"You hurt yourself, Tally. You f**king did to yourself what - " He bit off his words, refusing to bring Orrin back from the grave. "That's what makes me really mad. And yeah, maybe I'm too possessive with you, but f**k that. You were ready to claw out Faith's eyes over some flowers."
She sat silent, mutinous.
"I figure we're even in the forgiveness stakes."
A narrow-eyed glance. "How's that?"
"I'll try to handle you being with other men that way, and you try to forgive me for not saving you from Orrin all those years ago when he hurt you."
Silence in the car. So deep. So painful.
"How did you know?" she whispered, such na**d vulnerability on her face that his leopard shuddered under the blow. "I didn't even know until you said it."
"Because I can't forgive myself either." He kissed her and it was soft, a whisper. "I'm sorry, Tally. I'm sorry."
Talin's heart broke into a thousand pieces. With a jerk, she wrapped her arms around the big body of this man she adored beyond reason. Her fingers dug into his back and she buried her face against his chest, able to hear the powerful beat of his heart under her ear. "I never blamed you," she whispered. "Not consciously."
He leaned back against the seat, taking her with him until she was almost on his lap. "You have every right to blame me."
"No, Clay. We were children."
"Speak the truth now, baby. Only I and the forest will hear you."
She didn't answer for long minutes, letting the hush of the trees settle around them. So many years, she'd kept that knot of anger and pain inside of her, letting it fester, sharing it with no one. And all that time she'd been telling herself that she was doing fine, that she'd make it. But how could she?
"I called your name," she whispered, ripping open a wound so painful, it had never before seen the light of day. "When it started, I didn't have anyone to cry out for. But the first time it happened after we met, I called your name."
Clay's arms squeezed, threatening to cut off her breath but she didn't complain.
"Maybe I blamed you," she admitted, bleeding inside, knowing how much her words had to cut him. "But it wasn't anything so simple. You were the most important thing in my life. I wanted to protect you, too. That's why I never told you the truth." So many layers, so many hurts. "And you blame me for my silence."
"Not for what happened, Tally. Never that."
But she knew he did blame her for stripping from him his chance to help her. "I would still make the same choice." This moment, this instant, it was about honesty. "Orrin would have killed you if I'd told and you'd come after him. You were too young when we met." Nine years old and mostly skin and bone, as if he couldn't eat enough to keep up with his growing body. Not to say he hadn't been tough - but Orrin had been a killer.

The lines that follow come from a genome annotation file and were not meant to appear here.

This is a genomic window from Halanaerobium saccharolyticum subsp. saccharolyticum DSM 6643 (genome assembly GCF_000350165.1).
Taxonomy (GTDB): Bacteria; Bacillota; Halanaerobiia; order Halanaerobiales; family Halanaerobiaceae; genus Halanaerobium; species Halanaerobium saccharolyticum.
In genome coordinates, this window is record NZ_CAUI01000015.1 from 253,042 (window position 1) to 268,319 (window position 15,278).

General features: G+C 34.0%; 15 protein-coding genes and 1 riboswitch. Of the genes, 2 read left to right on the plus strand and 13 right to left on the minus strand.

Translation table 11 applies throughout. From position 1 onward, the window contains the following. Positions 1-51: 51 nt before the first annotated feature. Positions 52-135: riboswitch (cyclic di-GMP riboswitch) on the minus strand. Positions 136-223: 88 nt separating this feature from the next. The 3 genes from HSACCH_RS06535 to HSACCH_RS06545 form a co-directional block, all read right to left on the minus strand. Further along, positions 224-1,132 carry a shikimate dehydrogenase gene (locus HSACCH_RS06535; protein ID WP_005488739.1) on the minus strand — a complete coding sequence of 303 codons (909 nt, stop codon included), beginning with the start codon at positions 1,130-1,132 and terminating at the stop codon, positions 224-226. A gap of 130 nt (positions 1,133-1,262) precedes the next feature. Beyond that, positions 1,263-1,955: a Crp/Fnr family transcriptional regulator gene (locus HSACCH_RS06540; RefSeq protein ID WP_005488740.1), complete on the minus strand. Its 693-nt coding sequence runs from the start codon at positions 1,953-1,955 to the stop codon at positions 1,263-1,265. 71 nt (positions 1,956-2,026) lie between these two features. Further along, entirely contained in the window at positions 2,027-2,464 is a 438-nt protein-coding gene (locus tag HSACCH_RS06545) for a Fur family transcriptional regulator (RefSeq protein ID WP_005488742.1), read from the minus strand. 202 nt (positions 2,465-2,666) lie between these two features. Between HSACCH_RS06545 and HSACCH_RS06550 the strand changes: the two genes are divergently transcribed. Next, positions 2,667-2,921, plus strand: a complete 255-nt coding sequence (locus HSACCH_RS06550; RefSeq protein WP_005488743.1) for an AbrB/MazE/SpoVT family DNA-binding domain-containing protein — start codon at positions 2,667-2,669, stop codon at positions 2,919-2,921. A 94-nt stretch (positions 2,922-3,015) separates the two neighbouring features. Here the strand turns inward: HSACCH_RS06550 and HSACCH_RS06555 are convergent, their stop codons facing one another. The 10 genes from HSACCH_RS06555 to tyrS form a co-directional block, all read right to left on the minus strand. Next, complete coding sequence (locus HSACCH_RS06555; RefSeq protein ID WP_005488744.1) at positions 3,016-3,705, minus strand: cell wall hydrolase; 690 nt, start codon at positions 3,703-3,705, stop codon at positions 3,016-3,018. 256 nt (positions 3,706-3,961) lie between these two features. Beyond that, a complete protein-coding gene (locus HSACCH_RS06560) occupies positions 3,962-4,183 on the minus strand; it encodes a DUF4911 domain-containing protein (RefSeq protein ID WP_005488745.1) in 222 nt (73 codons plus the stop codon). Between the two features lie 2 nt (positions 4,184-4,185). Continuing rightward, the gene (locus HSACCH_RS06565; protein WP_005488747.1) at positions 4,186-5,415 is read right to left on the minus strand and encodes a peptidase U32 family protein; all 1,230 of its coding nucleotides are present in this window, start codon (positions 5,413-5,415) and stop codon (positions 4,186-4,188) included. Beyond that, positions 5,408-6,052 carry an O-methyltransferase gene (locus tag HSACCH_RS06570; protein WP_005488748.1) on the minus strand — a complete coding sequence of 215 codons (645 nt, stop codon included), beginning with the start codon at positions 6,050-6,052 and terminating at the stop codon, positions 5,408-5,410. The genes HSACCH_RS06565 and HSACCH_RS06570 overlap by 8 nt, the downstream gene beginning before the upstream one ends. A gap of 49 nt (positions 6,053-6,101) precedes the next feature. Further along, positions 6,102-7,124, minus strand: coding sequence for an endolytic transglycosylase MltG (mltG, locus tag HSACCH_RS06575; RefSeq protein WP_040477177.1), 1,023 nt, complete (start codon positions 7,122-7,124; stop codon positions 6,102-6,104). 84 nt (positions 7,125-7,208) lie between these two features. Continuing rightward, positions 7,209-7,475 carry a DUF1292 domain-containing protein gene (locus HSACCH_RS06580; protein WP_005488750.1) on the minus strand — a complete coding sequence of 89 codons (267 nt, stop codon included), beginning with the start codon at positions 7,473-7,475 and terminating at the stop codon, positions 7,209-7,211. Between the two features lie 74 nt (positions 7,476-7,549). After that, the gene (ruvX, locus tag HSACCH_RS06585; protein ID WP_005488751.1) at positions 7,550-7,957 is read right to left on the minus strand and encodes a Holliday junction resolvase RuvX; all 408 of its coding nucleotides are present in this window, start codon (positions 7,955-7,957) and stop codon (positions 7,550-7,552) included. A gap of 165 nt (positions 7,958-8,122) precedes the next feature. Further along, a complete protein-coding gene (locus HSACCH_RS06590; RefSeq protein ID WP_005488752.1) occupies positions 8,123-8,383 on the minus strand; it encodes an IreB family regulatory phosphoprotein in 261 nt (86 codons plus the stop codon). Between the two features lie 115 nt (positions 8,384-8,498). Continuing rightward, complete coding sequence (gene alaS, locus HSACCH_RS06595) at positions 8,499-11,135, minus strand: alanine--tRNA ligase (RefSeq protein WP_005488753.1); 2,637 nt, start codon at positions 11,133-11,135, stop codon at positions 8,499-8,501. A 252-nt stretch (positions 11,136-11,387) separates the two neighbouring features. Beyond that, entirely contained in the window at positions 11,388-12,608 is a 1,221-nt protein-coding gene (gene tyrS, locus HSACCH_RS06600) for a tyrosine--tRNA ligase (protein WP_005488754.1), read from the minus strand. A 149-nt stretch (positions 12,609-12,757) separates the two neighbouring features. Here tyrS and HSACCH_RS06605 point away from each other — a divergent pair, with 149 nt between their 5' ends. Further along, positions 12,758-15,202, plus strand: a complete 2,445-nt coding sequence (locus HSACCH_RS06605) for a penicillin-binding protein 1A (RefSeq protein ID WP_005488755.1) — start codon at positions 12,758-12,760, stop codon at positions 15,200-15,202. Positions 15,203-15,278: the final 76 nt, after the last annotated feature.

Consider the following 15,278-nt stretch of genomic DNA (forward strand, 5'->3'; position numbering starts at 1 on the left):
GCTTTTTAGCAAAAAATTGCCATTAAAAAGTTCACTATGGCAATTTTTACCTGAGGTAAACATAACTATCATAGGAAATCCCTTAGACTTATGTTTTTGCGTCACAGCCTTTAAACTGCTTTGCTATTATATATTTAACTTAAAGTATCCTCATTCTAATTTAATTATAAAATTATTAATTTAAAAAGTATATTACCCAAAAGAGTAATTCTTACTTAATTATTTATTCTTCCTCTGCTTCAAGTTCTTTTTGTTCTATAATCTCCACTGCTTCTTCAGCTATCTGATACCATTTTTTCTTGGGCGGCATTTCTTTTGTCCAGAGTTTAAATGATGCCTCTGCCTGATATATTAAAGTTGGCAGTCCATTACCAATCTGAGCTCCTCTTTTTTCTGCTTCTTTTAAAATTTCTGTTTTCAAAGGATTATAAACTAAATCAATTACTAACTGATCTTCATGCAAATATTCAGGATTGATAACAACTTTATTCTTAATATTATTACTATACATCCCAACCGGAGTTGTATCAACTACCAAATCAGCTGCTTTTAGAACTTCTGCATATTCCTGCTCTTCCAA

"I'm a leopard," he said. "Our women are everything to us. I would rather die than have you hurt. Don't ever try to protect me again."
"I can't promise that." He was her life. It was that simple.
"You're the female." His teeth grazed her ear. "You have to be submissive."
She was tempted to use her teeth on him in retaliation. "Does that ever work?"
"It worked when you were five."
That made her laugh and though it hurt, it was also good - with her acceptance of the truth, a truth that was a child's, not a woman's, she had unlocked the shackles binding her to the past. But even as she laughed, she wondered and worried about the impact of her words on Clay. He was protective and loyal to a fault. He also had a temper that could simmer for hours, days, sometimes weeks, before snapping. If that temper turned inward...No!
She set her jaw. She would not let that happen to her beautiful, wonderful Clay. Let this damn disease try to kill her. She would not let it win, not until she'd brought the light back into Clay's eyes.
Safely alone in the car with Clay, it had been easy to make a promise to help him. Now that Talin was in the presence of his packmates, she wondered at her arrogance. He was clearly a much loved and respected member of DarkRiver. What had made her think he had any need of her interference?
Then he glanced at her from where he stood with Nathan and her panic calmed. No matter how much he belonged to these leopards, he belonged to her first.
"I've never seen him look at a woman that way."
Startled, she turned to face the tall brunette who had walked up to stand beside her. Clay had introduced her as Tamsyn, the pack healer. Nathan was her mate. "You don't have to say that," she began, leaning back against the kitchen counter.
"Don't worry." The other woman shook her head. "I might be a healer, but I'm no soft touch. Just ask Kit and Cory." She nodded out the window - at the two teenagers who appeared to be running herd on her twins. "They want chocolate chip cookies, they babysit." She grinned.
Talin found herself smiling in turn. "Excellent trade."
"I thought so." Tamsyn's eyes were warm, an unusual color closer to caramel than true brown. "And what I said earlier, I wasn't doing it to be nice. If you'd been a threat to Clay, I'd have kicked you out of DarkRiver land myself."
"You could've tried." No one was going to separate her from Clay.
"Atta girl." Tamsyn's grin widened. "Sascha said you had spine. She likes you."
Talin didn't drop her guard, though the abandoned child in her melted at the small sign of acceptance from Clay's new family. "Do you? You don't think I'm not good enough for him?"